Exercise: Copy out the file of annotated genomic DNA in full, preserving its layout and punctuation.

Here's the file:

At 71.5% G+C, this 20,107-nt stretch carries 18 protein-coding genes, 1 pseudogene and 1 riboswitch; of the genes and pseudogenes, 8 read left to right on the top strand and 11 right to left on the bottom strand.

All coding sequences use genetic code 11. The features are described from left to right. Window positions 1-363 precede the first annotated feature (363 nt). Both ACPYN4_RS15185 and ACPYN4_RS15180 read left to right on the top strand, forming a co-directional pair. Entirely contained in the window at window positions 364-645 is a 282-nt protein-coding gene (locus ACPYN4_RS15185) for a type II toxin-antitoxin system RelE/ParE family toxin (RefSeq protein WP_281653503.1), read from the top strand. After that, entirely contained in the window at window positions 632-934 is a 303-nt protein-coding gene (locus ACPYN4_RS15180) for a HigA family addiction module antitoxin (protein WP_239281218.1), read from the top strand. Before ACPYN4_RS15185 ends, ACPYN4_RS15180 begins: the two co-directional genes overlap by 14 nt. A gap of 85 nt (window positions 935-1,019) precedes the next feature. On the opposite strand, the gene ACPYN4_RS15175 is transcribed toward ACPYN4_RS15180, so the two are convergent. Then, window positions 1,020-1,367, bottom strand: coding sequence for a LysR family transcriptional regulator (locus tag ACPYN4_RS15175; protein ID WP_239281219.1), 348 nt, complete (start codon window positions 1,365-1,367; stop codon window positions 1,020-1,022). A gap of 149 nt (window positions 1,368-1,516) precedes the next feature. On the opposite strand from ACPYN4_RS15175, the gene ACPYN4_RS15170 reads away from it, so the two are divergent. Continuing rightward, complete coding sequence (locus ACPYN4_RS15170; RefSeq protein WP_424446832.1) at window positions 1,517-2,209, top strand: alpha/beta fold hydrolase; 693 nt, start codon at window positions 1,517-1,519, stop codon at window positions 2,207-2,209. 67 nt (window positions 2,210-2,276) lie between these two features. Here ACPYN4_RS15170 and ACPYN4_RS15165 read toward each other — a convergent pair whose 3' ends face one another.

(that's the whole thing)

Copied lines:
At 71.5% G+C, this 20,107-nt stretch carries 18 protein-coding genes, 1 pseudogene and 1 riboswitch; of the genes and pseudogenes, 8 read left to right on the top strand and 11 right to left on the bottom strand.

All coding sequences use genetic code 11. The features are described from left to right. Window positions 1-363 precede the first annotated feature (363 nt). Both ACPYN4_RS15185 and ACPYN4_RS15180 read left to right on the top strand, forming a co-directional pair. Entirely contained in the window at window positions 364-645 is a 282-nt protein-coding gene (locus ACPYN4_RS15185) for a type II toxin-antitoxin system RelE/ParE family toxin (RefSeq protein WP_281653503.1), read from the top strand. After that, entirely contained in the window at window positions 632-934 is a 303-nt protein-coding gene (locus ACPYN4_RS15180) for a HigA family addiction module antitoxin (protein WP_239281218.1), read from the top strand. Before ACPYN4_RS15185 ends, ACPYN4_RS15180 begins: the two co-directional genes overlap by 14 nt. A gap of 85 nt (window positions 935-1,019) precedes the next feature. On the opposite strand, the gene ACPYN4_RS15175 is transcribed toward ACPYN4_RS15180, so the two are convergent. Then, window positions 1,020-1,367, bottom strand: coding sequence for a LysR family transcriptional regulator (locus tag ACPYN4_RS15175; protein ID WP_239281219.1), 348 nt, complete (start codon window positions 1,365-1,367; stop codon window positions 1,020-1,022). A gap of 149 nt (window positions 1,368-1,516) precedes the next feature. On the opposite strand from ACPYN4_RS15175, the gene ACPYN4_RS15170 reads away from it, so the two are divergent. Continuing rightward, complete coding sequence (locus ACPYN4_RS15170; RefSeq protein WP_424446832.1) at window positions 1,517-2,209, top strand: alpha/beta fold hydrolase; 693 nt, start codon at window positions 1,517-1,519, stop codon at window positions 2,207-2,209. 67 nt (window positions 2,210-2,276) lie between these two features. Here ACPYN4_RS15170 and ACPYN4_RS15165 read toward each other — a convergent pair whose 3' ends face one another.